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Floating solar panels
25 February 2011
Most of the solar energy systems on the market today bare two major weaknesses: they require vast land areas in order to be built, and the costs related to solar cells fabrication and maintenance are high. A new technology is about to overcome these challenges and many more: floating solar power plants.
Developed by a Franco-Israeli partnership, this innovative solar power technology introduces a new paradigm in energy production. Solar power plays a dominant role in the world-wide effort to reduce greenhouse gases, it is considered a clean energy and is an efficient source of electricity. Yet several obstacles have been undermining the expansion of this sector and many of its actors are looking for a new approach towards the markets.
The project results from a collaboration between Solaris Synergy from Israel and the EDF Group from France. EUREKA provided the supporting platform which allowed to enhance both companies’ partnership. After receiving the "EUREKA label" the project, called AQUASUN, found also support from the Israeli Ministry of Industry, Trade and Labor. "We are very pleased with the collaborative dimension of the project", says Dr. Elyakim Kassel, coordinator of the AQUASUN project and business development manager at Solaris Synergy.
A win-win Situation
Soon after the design phase was over, at the end of March 2010, the fabrication of a prototype began and the team is now aiming to launch the implementation phase in September 2011. The tests will take place at Cadarache, in the South East of France, the site having a privileged position on the French electric grid and being close to a local hydro-electric facility providing the water surface to be used for the installation of the system. It will operate on-site during a period of nine months, while assessing the system’s performances and productivity through seasonal changes and various water levels. The research team members believe that by June 2012, they will have all the information required to allow the technology’s entry on the market.
As even leading photovoltaic companies struggle to find land on which to install solar power plants, the project team identified the almost untouched potential of solar installations on water. The water basins, on which the plants could be built, are not natural reserves, tourists' resorts or open sea; rather they are industrial water basins already in use for other purposes. By that, it is assured that the new solar plants will not have a negative impact on natural landscapes. "It's a win-win situation", declares Dr. Kassel, "since there are many water reservoirs with energy, industrial or agricultural uses that are open for energy production use".
After solving the question of space, the team also took on the problem of cost. "It sounds magical to combine sun and water to produce electricity, but we also have to prove that it carries a financial logic for the long run", explains Dr. Kassel. The developers were able to reduce the costs linked to the implementation of the technology by two means. First they reduced the quantity of solar cells used thanks to a sun energy concentration system based on mirrors, while keeping steady the amount of power produced.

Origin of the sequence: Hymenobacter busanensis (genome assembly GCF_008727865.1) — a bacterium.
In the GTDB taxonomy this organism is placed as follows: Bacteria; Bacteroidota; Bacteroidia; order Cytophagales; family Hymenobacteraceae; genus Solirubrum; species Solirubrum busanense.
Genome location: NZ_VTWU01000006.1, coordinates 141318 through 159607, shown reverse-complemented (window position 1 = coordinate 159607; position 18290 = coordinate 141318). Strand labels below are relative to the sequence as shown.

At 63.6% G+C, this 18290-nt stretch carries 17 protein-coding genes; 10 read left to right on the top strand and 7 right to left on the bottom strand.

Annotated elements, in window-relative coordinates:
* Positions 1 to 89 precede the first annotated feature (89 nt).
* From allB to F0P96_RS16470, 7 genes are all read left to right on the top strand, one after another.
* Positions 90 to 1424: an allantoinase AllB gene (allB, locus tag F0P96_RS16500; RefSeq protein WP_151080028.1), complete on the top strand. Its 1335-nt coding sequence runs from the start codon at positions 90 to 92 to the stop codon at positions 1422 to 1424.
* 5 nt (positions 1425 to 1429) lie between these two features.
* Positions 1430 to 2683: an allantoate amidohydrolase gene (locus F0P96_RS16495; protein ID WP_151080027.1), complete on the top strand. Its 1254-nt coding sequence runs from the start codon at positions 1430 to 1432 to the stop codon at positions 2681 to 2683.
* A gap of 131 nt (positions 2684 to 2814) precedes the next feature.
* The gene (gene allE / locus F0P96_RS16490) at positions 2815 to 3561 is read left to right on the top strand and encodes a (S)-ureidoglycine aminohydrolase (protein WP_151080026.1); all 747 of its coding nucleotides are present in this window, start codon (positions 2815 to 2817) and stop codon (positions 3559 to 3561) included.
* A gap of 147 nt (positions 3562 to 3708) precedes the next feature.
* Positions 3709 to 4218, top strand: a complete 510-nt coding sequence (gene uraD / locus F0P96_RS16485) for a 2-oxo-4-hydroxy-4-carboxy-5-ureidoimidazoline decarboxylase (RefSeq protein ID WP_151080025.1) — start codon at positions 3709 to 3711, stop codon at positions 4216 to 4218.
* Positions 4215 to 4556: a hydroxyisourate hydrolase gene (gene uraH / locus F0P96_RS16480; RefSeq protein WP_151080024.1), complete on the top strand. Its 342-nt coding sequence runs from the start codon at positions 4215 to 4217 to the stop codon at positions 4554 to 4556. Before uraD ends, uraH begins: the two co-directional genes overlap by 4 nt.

Maid of modules
Secondly, the team used a creative cooling system using the water on which the solar panels are floating. Thanks to this efficient cooling method, the photovoltaic system can use silicon solar cells, which tend to experience problems linked to overheating and need to be cooled down in order to allow the system to work correctly, unlike standard type more expensive cells. The particular type of solar cell used also allows a higher efficiency than the standard ones, achieving both reliability and cost reduction.
Still for the purpose of making the technology efficient and ready to market, the system is designed in such way that on a solar platform it is possible to assemble as many identical modules as needed for the power rating desired. Each module produces a standard amount of 200 kiloWatt electricity, and more power can be achieved by simply adding more modules to the plant.
The team also worked on the environemental impact of the technology. It works in fact as a breathing surface through which oxygen can penetrate to the water. This feature ensures that sufficient oxygen will maintain the underwater life of plants and animals. Dr. Kassel adds: "One of the implementation phase's goals is to closely monitor the possible effects of this new technology on the environment with the help of specialists" and "a preliminary check shows no detrimental environmental impact on water quality, flora or fauna. Our choices of materials were always made with this concern in mind".
The project was featured at the 4th International Eilat-Eilot Renewable Energy Conference in Israel giving the public the occasion to observe the functioning of the first floating concentrated photovoltaic system. According to Solaris Synergy’s CEO, Yossi Fisher, the installation in Eilat has been a milestone, opening the way for “many future implementations in Israel and throughout the world”.
Dr. Kassel sees to his project a last benefit: "Today, each country must consider the best resources it has in order to produce clean energy. For example: hydroelectric power is good where there are waterfalls, geothermic is productive for countries with thermal springs and solar power is very efficient where there is sun. Our system could be of great use in places that are exposed to sun, but not necessarily have sufficient natural water. Even dry countries, such as Israel or the North African countries, have industrial waters that are not rain dependent. This fact makes the floating solar power plant a reliable method for them to produce renewable energy".
Floating solar panels